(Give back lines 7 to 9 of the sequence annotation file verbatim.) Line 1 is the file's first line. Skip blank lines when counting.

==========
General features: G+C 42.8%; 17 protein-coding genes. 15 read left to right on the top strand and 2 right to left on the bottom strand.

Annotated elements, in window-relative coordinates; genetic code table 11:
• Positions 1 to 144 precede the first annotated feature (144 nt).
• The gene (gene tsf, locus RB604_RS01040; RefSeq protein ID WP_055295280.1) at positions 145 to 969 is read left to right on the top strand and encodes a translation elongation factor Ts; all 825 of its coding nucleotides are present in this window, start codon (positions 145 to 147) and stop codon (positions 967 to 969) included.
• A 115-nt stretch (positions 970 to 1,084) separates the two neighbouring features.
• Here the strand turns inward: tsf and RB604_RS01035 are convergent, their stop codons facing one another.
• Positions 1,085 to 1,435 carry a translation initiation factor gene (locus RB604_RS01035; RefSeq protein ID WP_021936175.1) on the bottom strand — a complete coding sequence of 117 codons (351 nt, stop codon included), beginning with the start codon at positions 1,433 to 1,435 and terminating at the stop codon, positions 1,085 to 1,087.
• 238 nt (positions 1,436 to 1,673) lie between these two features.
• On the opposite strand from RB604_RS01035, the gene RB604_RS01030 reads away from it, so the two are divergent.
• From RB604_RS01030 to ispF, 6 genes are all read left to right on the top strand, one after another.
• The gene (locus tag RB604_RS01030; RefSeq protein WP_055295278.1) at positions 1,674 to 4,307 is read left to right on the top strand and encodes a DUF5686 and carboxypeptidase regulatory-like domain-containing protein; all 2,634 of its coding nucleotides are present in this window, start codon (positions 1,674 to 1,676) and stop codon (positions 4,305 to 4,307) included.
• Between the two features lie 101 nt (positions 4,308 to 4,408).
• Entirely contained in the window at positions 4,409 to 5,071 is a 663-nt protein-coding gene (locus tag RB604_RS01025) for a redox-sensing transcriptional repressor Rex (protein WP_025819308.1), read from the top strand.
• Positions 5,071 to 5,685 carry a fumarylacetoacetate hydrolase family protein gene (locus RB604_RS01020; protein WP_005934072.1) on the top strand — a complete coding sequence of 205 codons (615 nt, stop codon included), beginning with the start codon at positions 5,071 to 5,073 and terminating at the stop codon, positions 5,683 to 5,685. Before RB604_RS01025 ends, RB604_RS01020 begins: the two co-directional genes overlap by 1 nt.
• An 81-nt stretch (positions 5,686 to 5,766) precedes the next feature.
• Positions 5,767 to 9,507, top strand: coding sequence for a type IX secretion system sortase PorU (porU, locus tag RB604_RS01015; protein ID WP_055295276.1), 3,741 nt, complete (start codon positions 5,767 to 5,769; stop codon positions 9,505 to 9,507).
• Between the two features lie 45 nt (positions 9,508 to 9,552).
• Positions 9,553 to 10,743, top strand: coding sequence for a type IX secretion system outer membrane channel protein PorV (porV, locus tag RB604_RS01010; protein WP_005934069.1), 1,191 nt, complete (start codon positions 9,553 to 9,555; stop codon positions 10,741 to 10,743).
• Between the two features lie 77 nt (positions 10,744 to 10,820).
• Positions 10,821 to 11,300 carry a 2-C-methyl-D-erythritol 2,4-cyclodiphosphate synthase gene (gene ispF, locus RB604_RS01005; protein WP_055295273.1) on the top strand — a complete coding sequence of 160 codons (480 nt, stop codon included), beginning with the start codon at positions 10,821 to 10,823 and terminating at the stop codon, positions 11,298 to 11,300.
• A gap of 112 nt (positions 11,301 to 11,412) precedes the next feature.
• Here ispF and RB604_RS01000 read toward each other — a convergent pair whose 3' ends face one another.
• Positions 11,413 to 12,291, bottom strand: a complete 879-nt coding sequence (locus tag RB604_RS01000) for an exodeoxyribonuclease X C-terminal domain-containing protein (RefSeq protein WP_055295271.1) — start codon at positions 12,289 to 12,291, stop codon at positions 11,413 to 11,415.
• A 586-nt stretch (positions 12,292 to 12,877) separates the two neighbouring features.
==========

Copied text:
• Positions 1,085 to 1,435 carry a translation initiation factor gene (locus RB604_RS01035; RefSeq protein ID WP_021936175.1) on the bottom strand — a complete coding sequence of 117 codons (351 nt, stop codon included), beginning with the start codon at positions 1,433 to 1,435 and terminating at the stop codon, positions 1,085 to 1,087.
• 238 nt (positions 1,436 to 1,673) lie between these two features.
• On the opposite strand from RB604_RS01035, the gene RB604_RS01030 reads away from it, so the two are divergent.